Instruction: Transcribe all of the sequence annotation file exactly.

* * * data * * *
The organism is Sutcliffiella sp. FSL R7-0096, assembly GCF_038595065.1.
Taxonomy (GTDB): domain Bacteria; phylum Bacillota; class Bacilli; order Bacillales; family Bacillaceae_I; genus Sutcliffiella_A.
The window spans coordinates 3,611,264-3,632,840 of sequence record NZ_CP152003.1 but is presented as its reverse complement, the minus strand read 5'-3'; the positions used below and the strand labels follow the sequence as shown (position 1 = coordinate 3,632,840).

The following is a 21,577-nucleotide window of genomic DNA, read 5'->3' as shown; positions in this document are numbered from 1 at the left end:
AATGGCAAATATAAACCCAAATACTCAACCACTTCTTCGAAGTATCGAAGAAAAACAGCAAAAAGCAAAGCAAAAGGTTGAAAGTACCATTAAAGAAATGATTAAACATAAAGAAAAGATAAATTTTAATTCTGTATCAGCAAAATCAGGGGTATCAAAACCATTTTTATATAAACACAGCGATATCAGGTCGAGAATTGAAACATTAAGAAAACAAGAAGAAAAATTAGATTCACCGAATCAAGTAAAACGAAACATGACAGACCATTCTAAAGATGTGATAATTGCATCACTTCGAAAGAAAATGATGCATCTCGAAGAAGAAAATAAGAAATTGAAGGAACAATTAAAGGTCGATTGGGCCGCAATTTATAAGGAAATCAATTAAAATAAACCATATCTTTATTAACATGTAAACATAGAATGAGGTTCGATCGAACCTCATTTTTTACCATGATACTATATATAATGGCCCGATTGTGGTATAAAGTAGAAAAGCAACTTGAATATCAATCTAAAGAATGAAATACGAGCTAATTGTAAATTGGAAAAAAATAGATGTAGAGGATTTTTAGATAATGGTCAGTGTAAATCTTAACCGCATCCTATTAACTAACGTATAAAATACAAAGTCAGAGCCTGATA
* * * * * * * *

The organism is Sutcliffiella sp. FSL R7-0096, assembly GCF_038595065.1.
Taxonomy (GTDB): domain Bacteria; phylum Bacillota; class Bacilli; order Bacillales; family Bacillaceae_I; genus Sutcliffiella_A.
The window spans coordinates 3,611,264-3,632,840 of sequence record NZ_CP152003.1 but is presented as its reverse complement, the minus strand read 5'-3'; the positions used below and the strand labels follow the sequence as shown (position 1 = coordinate 3,632,840).

The following is a 21,577-nucleotide window of genomic DNA, read 5'->3' as shown; positions in this document are numbered from 1 at the left end:
AATGGCAAATATAAACCCAAATACTCAACCACTTCTTCGAAGTATCGAAGAAAAACAGCAAAAAGCAAAGCAAAAGGTTGAAAGTACCATTAAAGAAATGATTAAACATAAAGAAAAGATAAATTTTAATTCTGTATCAGCAAAATCAGGGGTATCAAAACCATTTTTATATAAACACAGCGATATCAGGTCGAGAATTGAAACATTAAGAAAACAAGAAGAAAAATTAGATTCACCGAATCAAGTAAAACGAAACATGACAGACCATTCTAAAGATGTGATAATTGCATCACTTCGAAAGAAAATGATGCATCTCGAAGAAGAAAATAAGAAATTGAAGGAACAATTAAAGGTCGATTGGGCCGCAATTTATAAGGAAATCAATTAAAATAAACCATATCTTTATTAACATGTAAACATAGAATGAGGTTCGATCGAACCTCATTTTTTACCATGATACTATATATAATGGCCCGATTGTGGTATAAAGTAGAAAAGCAACTTGAATATCAATCTAAAGAATGAAATACGAGCTAATTGTAAATTGGAAAAAAATAGATGTAGAGGATTTTTAGATAATGGTCAGTGTAAATCTTAACCGCATCCTATTAACTAACGTATAAAATACAAAGTCAGAGCCTGATA